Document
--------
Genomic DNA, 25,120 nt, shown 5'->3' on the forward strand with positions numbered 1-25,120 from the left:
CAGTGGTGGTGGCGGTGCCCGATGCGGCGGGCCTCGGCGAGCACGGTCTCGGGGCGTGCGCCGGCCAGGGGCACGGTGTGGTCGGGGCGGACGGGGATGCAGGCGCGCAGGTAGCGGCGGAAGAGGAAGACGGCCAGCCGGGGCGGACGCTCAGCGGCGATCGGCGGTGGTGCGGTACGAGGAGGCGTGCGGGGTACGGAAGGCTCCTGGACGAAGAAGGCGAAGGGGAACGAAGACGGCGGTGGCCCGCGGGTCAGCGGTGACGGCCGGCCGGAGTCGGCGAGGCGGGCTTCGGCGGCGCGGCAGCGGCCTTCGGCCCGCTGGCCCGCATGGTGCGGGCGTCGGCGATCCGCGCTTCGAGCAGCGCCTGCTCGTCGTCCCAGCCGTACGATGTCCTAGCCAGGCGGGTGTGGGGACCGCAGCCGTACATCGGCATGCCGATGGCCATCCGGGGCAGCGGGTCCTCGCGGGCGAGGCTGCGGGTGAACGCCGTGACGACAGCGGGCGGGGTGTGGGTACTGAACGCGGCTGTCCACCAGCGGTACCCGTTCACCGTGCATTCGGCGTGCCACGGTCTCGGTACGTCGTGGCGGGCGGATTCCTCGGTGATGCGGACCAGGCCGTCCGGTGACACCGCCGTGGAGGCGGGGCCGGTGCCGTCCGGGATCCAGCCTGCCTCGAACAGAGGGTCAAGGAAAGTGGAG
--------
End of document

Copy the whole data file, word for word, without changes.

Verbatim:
Genomic DNA, 25,120 nt, shown 5'->3' on the forward strand with positions numbered 1-25,120 from the left:
CAGTGGTGGTGGCGGTGCCCGATGCGGCGGGCCTCGGCGAGCACGGTCTCGGGGCGTGCGCCGGCCAGGGGCACGGTGTGGTCGGGGCGGACGGGGATGCAGGCGCGCAGGTAGCGGCGGAAGAGGAAGACGGCCAGCCGGGGCGGACGCTCAGCGGCGATCGGCGGTGGTGCGGTACGAGGAGGCGTGCGGGGTACGGAAGGCTCCTGGACGAAGAAGGCGAAGGGGAACGAAGACGGCGGTGGCCCGCGGGTCAGCGGTGACGGCCGGCCGGAGTCGGCGAGGCGGGCTTCGGCGGCGCGGCAGCGGCCTTCGGCCCGCTGGCCCGCATGGTGCGGGCGTCGGCGATCCGCGCTTCGAGCAGCGCCTGCTCGTCGTCCCAGCCGTACGATGTCCTAGCCAGGCGGGTGTGGGGACCGCAGCCGTACATCGGCATGCCGATGGCCATCCGGGGCAGCGGGTCCTCGCGGGCGAGGCTGCGGGTGAACGCCGTGACGACAGCGGGCGGGGTGTGGGTACTGAACGCGGCTGTCCACCAGCGGTACCCGTTCACCGTGCATTCGGCGTGCCACGGTCTCGGTACGTCGTGGCGGGCGGATTCCTCGGTGATGCGGACCAGGCCGTCCGGTGACACCGCCGTGGAGGCGGGGCCGGTGCCGTCCGGGATCCAGCCTGCCTCGAACAGAGGGTCAAGGAAAGTGGAG